GI Dynamics hit its lower benchmark by raising $86 million in its down-under initial public offering.
The Lexington, Mass.-based device company hoped for between $86 million and $102 million through sales of some 72.7 million chess depository interests at a price of A$1.10 per CDIs, a type of security used by the Australian Stock Exchange to allow international companies to trade on the local market.
The company also opened another 13.6 million shares through an oversubscription of the offering.
Though company spokespeople were unable to comment on the IPO at the time, Australian filings showed that Medtronic Inc. (NYSE:MDT) participated in a private placement concurrent with the public offering by investing $5 million in the weight-loss treatment device company, adding to the $15 million invested prior.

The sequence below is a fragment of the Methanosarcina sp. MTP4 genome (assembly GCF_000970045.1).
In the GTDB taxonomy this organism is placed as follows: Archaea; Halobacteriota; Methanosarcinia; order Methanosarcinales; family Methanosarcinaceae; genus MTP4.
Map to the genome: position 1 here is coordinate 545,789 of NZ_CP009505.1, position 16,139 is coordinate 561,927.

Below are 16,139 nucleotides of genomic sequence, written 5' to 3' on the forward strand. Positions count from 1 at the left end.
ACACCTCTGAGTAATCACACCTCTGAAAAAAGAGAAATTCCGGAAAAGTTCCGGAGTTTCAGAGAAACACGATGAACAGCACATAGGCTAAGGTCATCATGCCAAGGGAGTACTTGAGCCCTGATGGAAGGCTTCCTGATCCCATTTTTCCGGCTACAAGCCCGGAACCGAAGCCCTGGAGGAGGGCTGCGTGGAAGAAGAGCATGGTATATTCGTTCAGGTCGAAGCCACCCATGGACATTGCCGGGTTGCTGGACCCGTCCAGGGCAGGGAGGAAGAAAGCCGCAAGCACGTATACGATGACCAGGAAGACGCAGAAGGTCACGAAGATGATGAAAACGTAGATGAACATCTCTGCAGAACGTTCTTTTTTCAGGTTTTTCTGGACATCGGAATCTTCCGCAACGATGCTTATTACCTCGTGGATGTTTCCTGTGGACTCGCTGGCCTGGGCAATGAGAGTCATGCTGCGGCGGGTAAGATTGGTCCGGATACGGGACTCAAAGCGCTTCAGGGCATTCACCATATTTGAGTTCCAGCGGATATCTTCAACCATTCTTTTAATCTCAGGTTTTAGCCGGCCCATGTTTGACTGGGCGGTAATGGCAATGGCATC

GI Dynamics also received investments from the Johnson & Johnson Development Corp., along with big venture capital firms Advanced Technology Ventures, Domain, Polaris Ventures and Cutlass Capital.
GI Dynamics’ EndoBarrier gastrointestinal sleeve won Australian approval for treatment of type 2 diabetes and obesity late last month. The device won CE Mark in Dec., 2009, for six months of treatment, which prompted the first investment from Medtronic, which joined other investors in backing the firm as it prepared for commercial launch in the European Union.
The Endobarrier has since been approved for 12 months of treatment in the European Union, and is commercially available in Chile, Germany, the United Kingdom and the Netherlands. The company has also received an investigational device exemption approval to commence a pilot trial of the EndoBarrier in the United States.
The EndoBarrier is a plastic sleeve inserted endoscopically into the small intestine, where it slows the uptake of nutrients from food to induce weight loss and help control the symptoms of diabetes.
GI Dynamics’ offering is the year’s largest by market capitalization, The Australian reported.